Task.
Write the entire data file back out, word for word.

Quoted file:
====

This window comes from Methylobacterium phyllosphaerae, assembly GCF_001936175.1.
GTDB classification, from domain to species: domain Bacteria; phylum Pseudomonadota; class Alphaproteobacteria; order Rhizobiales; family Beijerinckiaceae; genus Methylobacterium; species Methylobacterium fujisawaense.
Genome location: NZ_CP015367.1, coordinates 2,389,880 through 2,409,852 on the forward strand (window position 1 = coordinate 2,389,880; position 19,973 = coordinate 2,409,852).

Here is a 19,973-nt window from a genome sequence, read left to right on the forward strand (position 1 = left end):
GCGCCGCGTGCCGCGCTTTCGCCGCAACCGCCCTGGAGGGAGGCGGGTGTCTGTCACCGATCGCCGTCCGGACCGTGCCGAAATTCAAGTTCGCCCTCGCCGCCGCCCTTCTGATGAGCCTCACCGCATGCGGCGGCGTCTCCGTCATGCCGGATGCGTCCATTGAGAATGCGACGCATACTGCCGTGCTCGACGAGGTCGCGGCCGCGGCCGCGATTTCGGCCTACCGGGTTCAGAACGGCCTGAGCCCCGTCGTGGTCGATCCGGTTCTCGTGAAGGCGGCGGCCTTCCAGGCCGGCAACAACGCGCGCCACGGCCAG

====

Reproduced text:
This window comes from Methylobacterium phyllosphaerae, assembly GCF_001936175.1.
GTDB classification, from domain to species: domain Bacteria; phylum Pseudomonadota; class Alphaproteobacteria; order Rhizobiales; family Beijerinckiaceae; genus Methylobacterium; species Methylobacterium fujisawaense.
Genome location: NZ_CP015367.1, coordinates 2,389,880 through 2,409,852 on the forward strand (window position 1 = coordinate 2,389,880; position 19,973 = coordinate 2,409,852).

Here is a 19,973-nt window from a genome sequence, read left to right on the forward strand (position 1 = left end):
GCGCCGCGTGCCGCGCTTTCGCCGCAACCGCCCTGGAGGGAGGCGGGTGTCTGTCACCGATCGCCGTCCGGACCGTGCCGAAATTCAAGTTCGCCCTCGCCGCCGCCCTTCTGATGAGCCTCACCGCATGCGGCGGCGTCTCCGTCATGCCGGATGCGTCCATTGAGAATGCGACGCATACTGCCGTGCTCGACGAGGTCGCGGCCGCGGCCGCGATTTCGGCCTACCGGGTTCAGAACGGCCTGAGCCCCGTCGTGGTCGATCCGGTTCTCGTGAAGGCGGCGGCCTTCCAGGCCGGCAACAACGCGCGCCACGGCCAG